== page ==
Thursday, July 19, 2001
Police to get pepper-ball rifles
By Michael D. Clark
The Cincinnati Enquirer
While Cincinnati police face a federal investigation over their use of beanbag projectiles, city officers soon will have a new, nonlethal weapon added to their crowd-control arsenal.
Police will receive 17 pepper-ball air rifles, which fire a small round ball containing a powerful pepper powder. The balls quickly debilitate their targets upon impact by emitting powder that is breathed into the lungs and stings the eyes.
The weapon passed its first test with Hamilton County sheriff's deputies this week when they were used to subdue a pit bull and Rottweiller that were threatening officers who were trying to arrest a Northside man in his home.
Sheriff's officials bought 41 pepper-ball rifles about the time of the April riots but had yet to use them, said sheriff's spokesman Steve Barnett.
Hamilton County Chief Sheriff's Deputy Sean Donavan displays a pepper-ball air rifle, which Cincinnati police will soon add to their nonlethal crowd control arsenal.|
(Tony Jones photo)
| ZOOM |
The pepper-ball rifles' advantage over traditional pepper spray is distance. The rifle allows officers to apply the spray from a greater and safer distance up to 100 feet.
And unlike beanbag projectiles which are designed to stun, slow or stop suspects through physical pain the pepper ball's physical impact is relatively minimal, usually lasting 10 minutes, police officials said.
It's a double whammy. It has a dual effect of the kinetic energy of the impact and the impact of the pepper round, said Cincinnati Police Sgt. Doug Ventre, a SWAT coordinator.
Sgt. Ventre volunteered to be shot eight times with the pepper rounds as part of the pre-purchase testing.
I think they will be extremely effective, he said of the 17 rifles, which use compressed air to fire the powder balls and cost the city about $25,000.
The weapon joins officers' options of nonlethal weapons such as batons, chemical spray, electrical Tasers, rubber bullets and beanbag projectiles. Several other Tristate police departments have also bought the new pepper powder weapons.
On Tuesday, sheriff's deputies tried to arrest Tyrone Alford, 42, of the 3900 block of Borden Street, who was wanted on a felony warrant for owing more than $40,000 in child support. Deputies used the pepper-ball rifle when Mr. Alford refused to leave his home.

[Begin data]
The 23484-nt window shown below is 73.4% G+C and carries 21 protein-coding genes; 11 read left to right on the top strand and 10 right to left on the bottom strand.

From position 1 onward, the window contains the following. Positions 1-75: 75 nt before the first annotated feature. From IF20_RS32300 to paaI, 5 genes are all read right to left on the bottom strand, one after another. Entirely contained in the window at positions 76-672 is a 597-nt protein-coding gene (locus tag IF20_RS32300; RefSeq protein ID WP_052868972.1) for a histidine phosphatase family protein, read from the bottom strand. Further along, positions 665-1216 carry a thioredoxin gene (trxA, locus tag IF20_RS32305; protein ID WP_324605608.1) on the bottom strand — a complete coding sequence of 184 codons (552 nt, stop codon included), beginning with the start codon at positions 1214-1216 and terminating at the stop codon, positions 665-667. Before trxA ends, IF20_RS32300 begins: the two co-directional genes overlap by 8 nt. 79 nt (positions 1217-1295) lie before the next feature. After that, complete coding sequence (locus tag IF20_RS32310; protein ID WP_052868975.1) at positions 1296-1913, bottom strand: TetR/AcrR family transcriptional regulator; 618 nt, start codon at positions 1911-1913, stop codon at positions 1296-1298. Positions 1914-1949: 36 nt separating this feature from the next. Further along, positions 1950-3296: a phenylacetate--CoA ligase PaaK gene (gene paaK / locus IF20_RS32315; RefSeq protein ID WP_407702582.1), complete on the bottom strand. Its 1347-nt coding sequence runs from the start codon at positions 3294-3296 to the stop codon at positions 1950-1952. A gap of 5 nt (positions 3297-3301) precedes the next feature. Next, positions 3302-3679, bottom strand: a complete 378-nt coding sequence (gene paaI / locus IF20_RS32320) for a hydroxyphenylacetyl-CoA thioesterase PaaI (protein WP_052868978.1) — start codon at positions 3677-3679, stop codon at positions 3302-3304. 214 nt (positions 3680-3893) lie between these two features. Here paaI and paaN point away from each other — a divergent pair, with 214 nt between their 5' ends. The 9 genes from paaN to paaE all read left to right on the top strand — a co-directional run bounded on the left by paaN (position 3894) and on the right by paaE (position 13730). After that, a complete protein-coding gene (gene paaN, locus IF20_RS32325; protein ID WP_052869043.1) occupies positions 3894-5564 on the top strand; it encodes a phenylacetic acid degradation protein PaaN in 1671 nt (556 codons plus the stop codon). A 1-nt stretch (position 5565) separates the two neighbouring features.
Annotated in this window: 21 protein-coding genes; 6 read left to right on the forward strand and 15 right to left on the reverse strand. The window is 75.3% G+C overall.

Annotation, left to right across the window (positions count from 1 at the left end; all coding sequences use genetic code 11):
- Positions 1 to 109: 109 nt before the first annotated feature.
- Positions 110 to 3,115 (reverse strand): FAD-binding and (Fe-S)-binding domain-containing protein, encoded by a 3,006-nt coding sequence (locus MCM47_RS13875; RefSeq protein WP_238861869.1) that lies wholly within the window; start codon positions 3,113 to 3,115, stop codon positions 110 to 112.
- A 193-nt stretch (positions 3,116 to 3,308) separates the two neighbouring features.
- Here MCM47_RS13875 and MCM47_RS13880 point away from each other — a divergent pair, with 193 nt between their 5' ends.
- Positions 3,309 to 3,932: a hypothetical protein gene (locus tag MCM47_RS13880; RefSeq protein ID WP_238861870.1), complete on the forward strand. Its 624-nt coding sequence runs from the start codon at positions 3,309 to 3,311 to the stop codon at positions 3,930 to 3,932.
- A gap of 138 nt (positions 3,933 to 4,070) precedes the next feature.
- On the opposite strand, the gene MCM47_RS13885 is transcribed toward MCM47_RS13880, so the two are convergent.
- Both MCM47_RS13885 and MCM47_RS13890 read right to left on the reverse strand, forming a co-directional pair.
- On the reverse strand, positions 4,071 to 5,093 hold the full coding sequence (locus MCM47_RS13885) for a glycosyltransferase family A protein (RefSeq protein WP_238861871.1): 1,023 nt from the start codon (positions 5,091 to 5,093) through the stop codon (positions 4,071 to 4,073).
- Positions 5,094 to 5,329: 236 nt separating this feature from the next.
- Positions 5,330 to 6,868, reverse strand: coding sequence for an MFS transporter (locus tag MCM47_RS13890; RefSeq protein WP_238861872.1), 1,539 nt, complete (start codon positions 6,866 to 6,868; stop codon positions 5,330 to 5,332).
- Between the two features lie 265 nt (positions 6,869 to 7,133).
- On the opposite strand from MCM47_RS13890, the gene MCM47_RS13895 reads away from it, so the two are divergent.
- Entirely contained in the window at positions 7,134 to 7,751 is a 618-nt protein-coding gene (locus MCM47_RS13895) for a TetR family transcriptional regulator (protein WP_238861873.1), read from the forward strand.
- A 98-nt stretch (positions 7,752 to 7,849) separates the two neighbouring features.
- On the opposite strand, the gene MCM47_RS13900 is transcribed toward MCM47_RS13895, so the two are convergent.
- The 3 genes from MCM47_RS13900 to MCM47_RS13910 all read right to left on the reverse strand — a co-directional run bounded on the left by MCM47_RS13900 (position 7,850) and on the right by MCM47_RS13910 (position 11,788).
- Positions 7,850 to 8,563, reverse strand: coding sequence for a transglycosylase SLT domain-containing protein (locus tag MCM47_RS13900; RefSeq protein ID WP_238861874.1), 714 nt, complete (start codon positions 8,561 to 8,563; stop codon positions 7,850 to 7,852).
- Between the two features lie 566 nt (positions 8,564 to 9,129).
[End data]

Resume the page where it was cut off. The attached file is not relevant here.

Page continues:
Officers first subdued Mr. Alford's pit bull with pepper balls and then, forcing the door open to the residence, fired the projectiles at his Rottweiller 20 feet down a hallway preparing to attack.
Both dogs fled after being hit and Mr. Alford was arrested, Mr. Barnett said.
The weapon worked well. The dogs are all right, he said. A lot of times in the past we would have had no choice but to shoot them with a gun.
The new pepper-ball rifles will not, however, replace the city nor county sheriff's use of beanbag rifles. Their alleged misuse after the April funeral of Timothy Thomas is the focus of a federal investigation by protesters who claim officers unfairly fired on them in Over-the-Rhine.
The beanbags are still extremely effective, said Sgt. Ventre, who added that beanbag rounds were a key tool in controlling rioters and protesters during the April unrest.
The 19-year-old Mr. Thomas' fatal shooting by a Cincinnati police officer on April 7 sparked rioting and protests, some of which continued during the day of Mr. Thomas' funeral.
The FBI is investigating whether the beanbag shootings violated federal civil rights laws.
Mr. Barnett said sheriff's officials believe the new weapon is an excellent choice for crowd dispersal.
Officers facing a crowd-control situation can often avoid shooting the pepper rounds directly at individuals by aiming at the ground in front of a crowd so everyone gets a whiff of cayenne pepper.
That is usually enough to do the job, said Mr. Barnett.
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